He's playing like it, too.
Blake emerged from a pack of contenders and shot a 5-under 66 on Saturday to take a two-stroke lead after the third round of the season-ending Charles Schwab Championship.
"It's given me quite a bit of confidence, knowing that I feel like I belong and I can win out here," Blake said. "I just think a lot of us want it so bad ... that we probably get in our own way sometimes trying to make things happen instead of just being patient. That's what I've tried to do, just be patient with myself."
A day after limping through the final seven holes because of nagging lower back pains, Haas looked fine while moving back into contention.
"It doesn't seem to hurt when I swing," Haas said. "It's funny, when I'm standing around it bothers me. With the adrenaline, I'm able to hit."
Charles Schwab Cup points leader Tom Lehman was tied for 16th at 1 over after a 72. Mark Calcavecchia, 382 points behind Lehman, had a 70 that left him tied for sixth at 4 under. He needs to finish at least second to win the season title
Fred Couples, tied with Allen for the second-round lead, shot a 74 to drop into a tie for 12th at 1 under.
Blake, who went 424 consecutive tournaments without a win until capturing the Songdo IBD Championship in South Korea earlier this season, had five birdies in his bogey-free round at TPC Harding Park. He pulled ahead with birdies on Nos. 16 and 17 and finished at 8 under.
Not bad for someone who hadn't played this course before and who began the season playing on partial-exemption status while needing to play Monday qualifiers in some of the events.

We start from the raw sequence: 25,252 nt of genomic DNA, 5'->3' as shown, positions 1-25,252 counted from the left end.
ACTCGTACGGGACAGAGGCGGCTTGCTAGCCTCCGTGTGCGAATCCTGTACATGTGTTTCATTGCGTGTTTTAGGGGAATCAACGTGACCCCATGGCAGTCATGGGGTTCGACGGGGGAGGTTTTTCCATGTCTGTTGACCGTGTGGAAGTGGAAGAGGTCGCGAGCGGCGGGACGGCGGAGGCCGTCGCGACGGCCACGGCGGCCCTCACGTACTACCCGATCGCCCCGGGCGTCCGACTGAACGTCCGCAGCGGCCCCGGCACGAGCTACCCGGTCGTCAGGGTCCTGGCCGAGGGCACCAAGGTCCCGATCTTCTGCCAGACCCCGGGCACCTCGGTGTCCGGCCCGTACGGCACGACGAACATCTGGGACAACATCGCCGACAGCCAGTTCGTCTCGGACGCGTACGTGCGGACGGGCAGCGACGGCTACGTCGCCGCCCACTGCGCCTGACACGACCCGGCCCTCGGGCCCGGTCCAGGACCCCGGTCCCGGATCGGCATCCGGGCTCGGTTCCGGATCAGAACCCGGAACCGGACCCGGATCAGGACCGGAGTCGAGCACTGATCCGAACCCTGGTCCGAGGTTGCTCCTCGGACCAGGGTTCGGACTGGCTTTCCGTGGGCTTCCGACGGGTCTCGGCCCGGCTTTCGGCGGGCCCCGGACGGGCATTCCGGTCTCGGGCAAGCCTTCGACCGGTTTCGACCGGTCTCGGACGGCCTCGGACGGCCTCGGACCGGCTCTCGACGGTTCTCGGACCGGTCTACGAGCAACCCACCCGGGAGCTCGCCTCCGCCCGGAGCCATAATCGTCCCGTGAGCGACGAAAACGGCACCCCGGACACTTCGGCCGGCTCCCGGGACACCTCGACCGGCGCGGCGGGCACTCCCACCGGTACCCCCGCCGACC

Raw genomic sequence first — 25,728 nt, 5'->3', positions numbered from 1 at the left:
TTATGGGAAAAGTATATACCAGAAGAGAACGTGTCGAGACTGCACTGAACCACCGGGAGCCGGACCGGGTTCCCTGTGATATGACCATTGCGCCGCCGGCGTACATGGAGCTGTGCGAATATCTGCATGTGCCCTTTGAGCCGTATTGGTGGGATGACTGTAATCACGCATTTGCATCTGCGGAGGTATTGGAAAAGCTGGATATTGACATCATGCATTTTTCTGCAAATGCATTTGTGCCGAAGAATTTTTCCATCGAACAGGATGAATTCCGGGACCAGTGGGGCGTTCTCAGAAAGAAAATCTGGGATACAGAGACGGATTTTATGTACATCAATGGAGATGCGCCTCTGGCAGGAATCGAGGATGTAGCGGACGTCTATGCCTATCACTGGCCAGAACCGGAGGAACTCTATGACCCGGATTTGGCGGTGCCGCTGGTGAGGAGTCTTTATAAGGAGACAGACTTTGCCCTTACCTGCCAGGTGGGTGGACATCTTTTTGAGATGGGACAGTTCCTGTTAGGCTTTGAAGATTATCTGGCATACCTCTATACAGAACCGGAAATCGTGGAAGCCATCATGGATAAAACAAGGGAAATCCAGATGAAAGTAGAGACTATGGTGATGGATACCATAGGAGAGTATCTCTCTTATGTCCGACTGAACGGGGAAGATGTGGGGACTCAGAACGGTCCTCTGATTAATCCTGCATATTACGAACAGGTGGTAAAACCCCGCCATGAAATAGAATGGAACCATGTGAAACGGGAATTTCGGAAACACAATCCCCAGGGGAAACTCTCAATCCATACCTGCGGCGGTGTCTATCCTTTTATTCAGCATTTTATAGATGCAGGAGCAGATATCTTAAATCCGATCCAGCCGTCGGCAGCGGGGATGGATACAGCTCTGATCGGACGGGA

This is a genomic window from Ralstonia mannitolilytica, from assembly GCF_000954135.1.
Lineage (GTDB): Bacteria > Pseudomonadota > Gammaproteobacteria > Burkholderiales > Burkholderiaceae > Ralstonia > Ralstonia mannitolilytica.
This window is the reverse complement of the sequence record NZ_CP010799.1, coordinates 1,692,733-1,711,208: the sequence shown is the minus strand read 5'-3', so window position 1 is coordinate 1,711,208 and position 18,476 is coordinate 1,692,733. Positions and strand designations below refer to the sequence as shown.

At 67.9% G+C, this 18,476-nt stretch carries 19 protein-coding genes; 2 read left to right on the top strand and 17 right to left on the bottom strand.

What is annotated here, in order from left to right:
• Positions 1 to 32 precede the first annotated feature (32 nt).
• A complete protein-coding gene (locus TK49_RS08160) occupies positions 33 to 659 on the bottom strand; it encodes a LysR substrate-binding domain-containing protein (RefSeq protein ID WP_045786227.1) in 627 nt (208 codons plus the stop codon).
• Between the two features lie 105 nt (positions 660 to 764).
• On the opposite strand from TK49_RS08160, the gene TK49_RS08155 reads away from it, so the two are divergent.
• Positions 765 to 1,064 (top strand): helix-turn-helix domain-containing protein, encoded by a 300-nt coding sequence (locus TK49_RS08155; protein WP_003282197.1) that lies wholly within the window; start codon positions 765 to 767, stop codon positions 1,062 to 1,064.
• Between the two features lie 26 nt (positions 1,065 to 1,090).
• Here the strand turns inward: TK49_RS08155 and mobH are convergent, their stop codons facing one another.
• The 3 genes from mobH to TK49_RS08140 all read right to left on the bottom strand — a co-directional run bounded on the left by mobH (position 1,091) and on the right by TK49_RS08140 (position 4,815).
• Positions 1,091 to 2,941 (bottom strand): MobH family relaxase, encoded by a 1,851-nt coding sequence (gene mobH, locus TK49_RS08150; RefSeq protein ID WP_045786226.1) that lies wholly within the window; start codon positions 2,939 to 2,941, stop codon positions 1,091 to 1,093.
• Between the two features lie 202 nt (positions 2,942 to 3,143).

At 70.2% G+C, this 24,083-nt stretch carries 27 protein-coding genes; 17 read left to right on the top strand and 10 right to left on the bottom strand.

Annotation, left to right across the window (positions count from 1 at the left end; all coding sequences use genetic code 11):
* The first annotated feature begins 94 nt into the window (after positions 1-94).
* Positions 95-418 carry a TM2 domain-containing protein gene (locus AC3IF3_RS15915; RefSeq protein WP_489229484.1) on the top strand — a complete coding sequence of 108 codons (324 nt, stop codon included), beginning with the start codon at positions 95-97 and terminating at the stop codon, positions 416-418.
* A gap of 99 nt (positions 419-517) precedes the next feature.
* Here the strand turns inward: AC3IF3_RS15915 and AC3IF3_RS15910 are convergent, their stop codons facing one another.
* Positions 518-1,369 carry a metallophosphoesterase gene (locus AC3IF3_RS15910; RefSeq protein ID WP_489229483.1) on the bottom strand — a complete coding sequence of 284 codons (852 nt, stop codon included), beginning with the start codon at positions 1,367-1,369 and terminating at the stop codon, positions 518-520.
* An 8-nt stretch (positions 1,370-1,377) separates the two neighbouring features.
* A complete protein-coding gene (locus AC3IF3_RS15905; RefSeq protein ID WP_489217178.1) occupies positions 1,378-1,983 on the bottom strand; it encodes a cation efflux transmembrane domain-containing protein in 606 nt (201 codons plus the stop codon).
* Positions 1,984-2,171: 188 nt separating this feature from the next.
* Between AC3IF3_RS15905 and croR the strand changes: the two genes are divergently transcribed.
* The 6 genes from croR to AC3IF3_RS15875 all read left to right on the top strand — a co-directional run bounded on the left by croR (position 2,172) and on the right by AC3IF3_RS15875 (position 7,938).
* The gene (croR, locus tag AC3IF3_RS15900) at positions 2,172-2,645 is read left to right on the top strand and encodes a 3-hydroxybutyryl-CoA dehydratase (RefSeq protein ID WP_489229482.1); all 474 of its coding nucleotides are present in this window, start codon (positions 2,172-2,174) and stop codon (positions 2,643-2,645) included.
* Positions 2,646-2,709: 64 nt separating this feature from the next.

The victory in South Korea in September — Blake's first on any tour since the PGA Tour's 1991 Shearson Lehman Brothers Open — gave him full status through next year.
Blake also is free from the back pain that hindered him earlier in his career and forced him to step away from the PGA tour earlier than he wanted.
Though he still has to do stretching exercises before each round to keep his back loose, Blake is making up for lost time playing at Harding for the first time.
While Frost and Allen both took sole possession of the lead and then lost it, Blake quietly worked his way up the leaderboard with birdies on Nos. 2, 8 and 9. He got to 7 under with another birdie on 16, then made a 30-foot putt from the fringe on 17.
"When I hit it I thought it was going to come about three feet short," Blake said. "I think the spectators in the bleachers cheered it in. They were saying, 'Roll, roll, roll.'"
Haas also closed strong to get back in contention. The U.S. Presidents Cup assistant captain had three birdies on the front, bogeyed No. 11 then birdied the final two holes.
Frost and Allen stayed within range of the leaders despite both struggling down the stretch with two bogeys apiece over the final six holes.
Allen was at 7 under until his bogey at par-4 18th dropped him back.
"Definitely a cooler, difficult day," Allen said. "I'm struggling to hit the ball. I'm not quite on my game right now."
Roberts, the points champion in 2007 and '09, had seven birdies and a bogey after going 1 over through the first two round.
Couples dropped well off the pace after double bogeys on 12 and 18. He also had a bogey on No. 8, a par 3.
Earlier, Couples and Calcavecchia were greeted on the first tee by Hall of Fame baseball great Willie Mays. Mays laughed with the two players and joked with their caddies while fans looked on.
This isn't the first time Couples and Mays have talked, either. The two first met at the Presidents Cup here in 2009, and earlier this week Couples fondly recalled spending two hours then with Mays.